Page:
The experts in
not for profit

Do you know your donor?

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The Australian Giving Report from 2019 found that 68% of Australians had donated to a not for profit (NFP) organisation in the past year. This statistic is impressive. It indicates that our nation has many caring individuals who want to help make a difference, both within Australia and around the globe.

But if you are an NFP that receives donor funding… how well do you actually know your donor? Do you have an understanding of who your supporters are? How much do you really know about their motivations?

Today we take a look at what is involved in creating a donor profile and how it can benefit your nonprofit organisation.

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What is a donor profile?

You might have heard the term ‘avatar’ or ‘persona’ used in the commercial world, where a company is trying to create an ideal customer profile. Well, the same is applicable when it comes to your donors.

A donor profile is an outline of the demographics and characteristics attributed to someone who donates to your NFP. Utilising the information you have about your existing donors can help you build a picture of who they are… diving deep into their traits and identifying their motivators. When you recognise commonalities, you can develop a better understanding of why they choose to give to your organisation.

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Key elements of a profile

Demographics are a standard inclusion in a profile and cover information such as gender, age, address location, employment and income levels, whether they rent or own their property, typical payment method, regular leisure activities and other donation habits.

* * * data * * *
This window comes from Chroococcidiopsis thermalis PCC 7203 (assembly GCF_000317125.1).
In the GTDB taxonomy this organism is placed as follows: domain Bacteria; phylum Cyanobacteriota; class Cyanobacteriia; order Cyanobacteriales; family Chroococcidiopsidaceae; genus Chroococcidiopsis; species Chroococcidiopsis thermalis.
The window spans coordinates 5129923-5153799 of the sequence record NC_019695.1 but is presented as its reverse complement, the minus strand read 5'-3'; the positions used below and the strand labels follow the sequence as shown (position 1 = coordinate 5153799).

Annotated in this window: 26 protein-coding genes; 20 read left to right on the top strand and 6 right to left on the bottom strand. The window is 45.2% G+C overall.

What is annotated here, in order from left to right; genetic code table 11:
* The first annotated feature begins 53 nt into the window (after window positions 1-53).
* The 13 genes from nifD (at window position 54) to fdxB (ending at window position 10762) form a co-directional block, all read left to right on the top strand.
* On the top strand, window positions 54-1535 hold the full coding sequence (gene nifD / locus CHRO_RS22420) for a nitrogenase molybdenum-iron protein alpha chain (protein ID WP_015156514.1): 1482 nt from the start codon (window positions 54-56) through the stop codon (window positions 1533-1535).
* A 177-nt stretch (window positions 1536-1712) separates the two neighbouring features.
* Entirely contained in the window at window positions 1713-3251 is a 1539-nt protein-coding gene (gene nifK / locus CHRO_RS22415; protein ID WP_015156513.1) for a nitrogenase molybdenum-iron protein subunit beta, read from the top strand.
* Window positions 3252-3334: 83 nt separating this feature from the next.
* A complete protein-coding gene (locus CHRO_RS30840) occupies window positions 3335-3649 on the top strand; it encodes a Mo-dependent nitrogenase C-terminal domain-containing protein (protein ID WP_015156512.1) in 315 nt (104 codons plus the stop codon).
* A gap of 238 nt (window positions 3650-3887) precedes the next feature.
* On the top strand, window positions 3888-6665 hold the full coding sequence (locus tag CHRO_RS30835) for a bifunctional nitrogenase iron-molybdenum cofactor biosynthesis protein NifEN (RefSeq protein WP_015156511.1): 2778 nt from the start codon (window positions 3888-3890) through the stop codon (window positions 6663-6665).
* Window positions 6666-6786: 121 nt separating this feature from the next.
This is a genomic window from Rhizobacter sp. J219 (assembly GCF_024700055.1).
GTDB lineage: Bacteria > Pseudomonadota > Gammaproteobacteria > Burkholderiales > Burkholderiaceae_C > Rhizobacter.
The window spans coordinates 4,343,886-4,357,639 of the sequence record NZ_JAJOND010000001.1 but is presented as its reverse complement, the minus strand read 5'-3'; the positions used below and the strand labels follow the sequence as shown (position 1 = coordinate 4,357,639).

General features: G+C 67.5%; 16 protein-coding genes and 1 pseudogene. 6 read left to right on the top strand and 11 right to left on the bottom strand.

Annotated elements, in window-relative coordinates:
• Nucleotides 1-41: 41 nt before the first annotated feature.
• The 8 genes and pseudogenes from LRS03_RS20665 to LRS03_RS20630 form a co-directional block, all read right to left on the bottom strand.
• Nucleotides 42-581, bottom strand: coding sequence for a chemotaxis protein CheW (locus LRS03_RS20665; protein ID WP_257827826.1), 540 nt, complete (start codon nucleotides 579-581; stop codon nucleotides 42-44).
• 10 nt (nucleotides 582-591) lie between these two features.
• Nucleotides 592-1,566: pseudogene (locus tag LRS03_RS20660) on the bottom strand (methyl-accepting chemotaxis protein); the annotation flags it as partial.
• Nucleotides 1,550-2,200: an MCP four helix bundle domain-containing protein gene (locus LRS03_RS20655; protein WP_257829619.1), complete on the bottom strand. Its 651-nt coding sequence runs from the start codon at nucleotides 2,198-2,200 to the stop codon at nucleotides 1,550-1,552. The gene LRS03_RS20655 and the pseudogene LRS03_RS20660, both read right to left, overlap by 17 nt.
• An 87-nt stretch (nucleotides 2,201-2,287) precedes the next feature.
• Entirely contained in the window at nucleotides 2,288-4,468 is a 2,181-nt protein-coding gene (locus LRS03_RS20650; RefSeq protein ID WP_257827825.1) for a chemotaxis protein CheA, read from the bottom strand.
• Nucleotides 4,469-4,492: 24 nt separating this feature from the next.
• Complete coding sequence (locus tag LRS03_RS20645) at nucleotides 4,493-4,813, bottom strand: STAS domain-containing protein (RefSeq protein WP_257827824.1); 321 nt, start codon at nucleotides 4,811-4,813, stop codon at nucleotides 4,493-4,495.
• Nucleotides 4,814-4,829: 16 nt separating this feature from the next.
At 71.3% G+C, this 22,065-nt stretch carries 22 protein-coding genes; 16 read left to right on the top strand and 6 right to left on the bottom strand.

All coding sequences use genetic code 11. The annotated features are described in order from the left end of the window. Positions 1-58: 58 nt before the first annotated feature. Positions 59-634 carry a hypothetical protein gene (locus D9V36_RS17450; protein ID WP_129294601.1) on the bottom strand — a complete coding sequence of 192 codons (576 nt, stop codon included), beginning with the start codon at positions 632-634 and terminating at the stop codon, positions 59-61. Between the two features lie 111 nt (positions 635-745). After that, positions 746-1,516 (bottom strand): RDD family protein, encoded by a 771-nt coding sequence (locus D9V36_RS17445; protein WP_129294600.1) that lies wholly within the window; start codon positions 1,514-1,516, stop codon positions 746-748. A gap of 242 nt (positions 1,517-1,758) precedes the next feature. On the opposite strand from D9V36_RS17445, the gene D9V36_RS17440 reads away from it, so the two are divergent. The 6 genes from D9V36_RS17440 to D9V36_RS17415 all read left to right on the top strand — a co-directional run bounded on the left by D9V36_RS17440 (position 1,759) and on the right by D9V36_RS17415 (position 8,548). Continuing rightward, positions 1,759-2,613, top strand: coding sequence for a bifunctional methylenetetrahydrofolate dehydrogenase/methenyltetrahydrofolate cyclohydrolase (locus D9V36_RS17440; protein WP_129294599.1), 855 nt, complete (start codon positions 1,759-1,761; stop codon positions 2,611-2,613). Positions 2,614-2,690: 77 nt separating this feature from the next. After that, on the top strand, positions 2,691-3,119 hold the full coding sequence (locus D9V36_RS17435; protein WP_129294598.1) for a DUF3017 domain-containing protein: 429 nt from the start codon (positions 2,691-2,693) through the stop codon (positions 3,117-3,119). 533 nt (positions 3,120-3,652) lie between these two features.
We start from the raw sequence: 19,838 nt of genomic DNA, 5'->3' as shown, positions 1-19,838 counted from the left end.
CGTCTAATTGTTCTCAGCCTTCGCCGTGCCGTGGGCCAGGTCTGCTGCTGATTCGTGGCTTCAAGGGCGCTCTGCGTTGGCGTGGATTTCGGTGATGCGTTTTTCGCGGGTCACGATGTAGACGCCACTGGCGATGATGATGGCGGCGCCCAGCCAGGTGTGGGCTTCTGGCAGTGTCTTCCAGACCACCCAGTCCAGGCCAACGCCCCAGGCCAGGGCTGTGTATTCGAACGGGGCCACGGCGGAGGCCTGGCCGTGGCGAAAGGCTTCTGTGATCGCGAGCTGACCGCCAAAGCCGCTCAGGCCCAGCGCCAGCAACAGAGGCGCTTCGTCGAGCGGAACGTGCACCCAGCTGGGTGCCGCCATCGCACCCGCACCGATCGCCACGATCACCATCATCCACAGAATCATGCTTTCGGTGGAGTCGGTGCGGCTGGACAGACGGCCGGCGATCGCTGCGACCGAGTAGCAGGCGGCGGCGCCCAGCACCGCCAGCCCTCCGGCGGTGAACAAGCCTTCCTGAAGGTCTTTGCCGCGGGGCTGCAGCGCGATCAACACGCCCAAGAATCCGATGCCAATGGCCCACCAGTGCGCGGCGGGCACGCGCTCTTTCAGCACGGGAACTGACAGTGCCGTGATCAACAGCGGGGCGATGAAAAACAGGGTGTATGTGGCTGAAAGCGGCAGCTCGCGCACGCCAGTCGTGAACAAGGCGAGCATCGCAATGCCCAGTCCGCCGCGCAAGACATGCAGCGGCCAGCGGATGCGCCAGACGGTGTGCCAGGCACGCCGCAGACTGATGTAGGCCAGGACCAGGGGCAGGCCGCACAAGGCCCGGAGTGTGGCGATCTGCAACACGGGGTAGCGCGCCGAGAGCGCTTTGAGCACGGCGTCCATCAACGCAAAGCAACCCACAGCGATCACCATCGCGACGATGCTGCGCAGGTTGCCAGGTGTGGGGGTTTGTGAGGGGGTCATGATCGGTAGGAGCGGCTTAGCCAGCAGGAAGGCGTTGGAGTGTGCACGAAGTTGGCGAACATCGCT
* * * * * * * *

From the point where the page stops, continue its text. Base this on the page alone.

Every layer of information helps you to build a picture of your archetypal donor. For example – she might be a 57 year old female, living in her own home with her husband, in a suburb that responds well to door-knock appeals.

She works part-time and has historically made donations via credit card. She is interested in medical research and environmental issues, supporting two other NFPs on a regular basis.

The additional insights into her interests and donation style can help you determine whether she is likely to respond to an upcoming campaign.

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Gathering the information

Your current donor database is the perfect place to start gathering information. If you have a system that holds a significant amount of data about your donors, then you are already off to a great start. But even if you only have simple information such as name, contact details and donation amount, you can still start to build your profile.

You could consider surveying your existing supporters to gain more insights. Along with extracting more demographics, it is a great opportunity to ask questions about why they chose to donate to you, if they donate to any other organisations and their preferred method of donation. Every additional detail you can gather will provide you with a greater level of understanding.

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How does the information help?

Once you have been able to build a donor profile, the next step is to apply the knowledge you have gained. The most obvious application is to help you identify new potential donors… people who fit the profile of your current supporters. From there you could consider various targeting methods to try and secure them as new donors.

You could also create a profile for your highest value donor and review your existing supporters to find possible matches. If they already donate to your not for profit, you might find they are open to the idea of boosting their donation amount or frequency. It’s always worthwhile reaching out to your existing donors as they already have a relationship with you.

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Maintaining relationships

Taking the time to get to know and understand the people who support your organisation is a worthwhile endeavour. By building sincere relationships, you can help maintain donor longevity.

We hope that our tips for creating a donor profile provide you some useful guidance and we look forward to working closely with you for your NFP accounting needs. Find out more about our not for profit accounting services or read other not for profit sector articles.

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